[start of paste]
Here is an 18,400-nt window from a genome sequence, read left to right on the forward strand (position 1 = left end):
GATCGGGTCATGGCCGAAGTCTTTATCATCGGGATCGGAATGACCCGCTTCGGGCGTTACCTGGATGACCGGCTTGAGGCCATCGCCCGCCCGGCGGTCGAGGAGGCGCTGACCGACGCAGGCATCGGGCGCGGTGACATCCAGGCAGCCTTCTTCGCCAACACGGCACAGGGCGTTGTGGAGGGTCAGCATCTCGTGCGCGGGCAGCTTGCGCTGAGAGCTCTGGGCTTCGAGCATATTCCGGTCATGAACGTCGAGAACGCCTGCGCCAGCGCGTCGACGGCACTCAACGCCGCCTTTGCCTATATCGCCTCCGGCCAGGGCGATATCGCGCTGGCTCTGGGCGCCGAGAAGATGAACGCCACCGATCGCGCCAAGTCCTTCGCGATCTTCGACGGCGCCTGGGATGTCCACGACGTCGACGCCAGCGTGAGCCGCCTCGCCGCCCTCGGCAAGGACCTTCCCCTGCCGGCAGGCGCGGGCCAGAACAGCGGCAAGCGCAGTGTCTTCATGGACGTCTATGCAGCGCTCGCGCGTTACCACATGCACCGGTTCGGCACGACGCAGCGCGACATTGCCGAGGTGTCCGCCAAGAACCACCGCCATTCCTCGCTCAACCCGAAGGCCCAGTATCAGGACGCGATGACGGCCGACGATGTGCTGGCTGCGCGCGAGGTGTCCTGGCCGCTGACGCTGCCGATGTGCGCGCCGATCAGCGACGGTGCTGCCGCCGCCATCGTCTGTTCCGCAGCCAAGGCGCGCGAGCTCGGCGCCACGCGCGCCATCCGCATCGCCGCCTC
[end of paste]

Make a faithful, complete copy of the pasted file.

Here is an 18,400-nt window from a genome sequence, read left to right on the forward strand (position 1 = left end):
GATCGGGTCATGGCCGAAGTCTTTATCATCGGGATCGGAATGACCCGCTTCGGGCGTTACCTGGATGACCGGCTTGAGGCCATCGCCCGCCCGGCGGTCGAGGAGGCGCTGACCGACGCAGGCATCGGGCGCGGTGACATCCAGGCAGCCTTCTTCGCCAACACGGCACAGGGCGTTGTGGAGGGTCAGCATCTCGTGCGCGGGCAGCTTGCGCTGAGAGCTCTGGGCTTCGAGCATATTCCGGTCATGAACGTCGAGAACGCCTGCGCCAGCGCGTCGACGGCACTCAACGCCGCCTTTGCCTATATCGCCTCCGGCCAGGGCGATATCGCGCTGGCTCTGGGCGCCGAGAAGATGAACGCCACCGATCGCGCCAAGTCCTTCGCGATCTTCGACGGCGCCTGGGATGTCCACGACGTCGACGCCAGCGTGAGCCGCCTCGCCGCCCTCGGCAAGGACCTTCCCCTGCCGGCAGGCGCGGGCCAGAACAGCGGCAAGCGCAGTGTCTTCATGGACGTCTATGCAGCGCTCGCGCGTTACCACATGCACCGGTTCGGCACGACGCAGCGCGACATTGCCGAGGTGTCCGCCAAGAACCACCGCCATTCCTCGCTCAACCCGAAGGCCCAGTATCAGGACGCGATGACGGCCGACGATGTGCTGGCTGCGCGCGAGGTGTCCTGGCCGCTGACGCTGCCGATGTGCGCGCCGATCAGCGACGGTGCTGCCGCCGCCATCGTCTGTTCCGCAGCCAAGGCGCGCGAGCTCGGCGCCACGCGCGCCATCCGCATCGCCGCCTC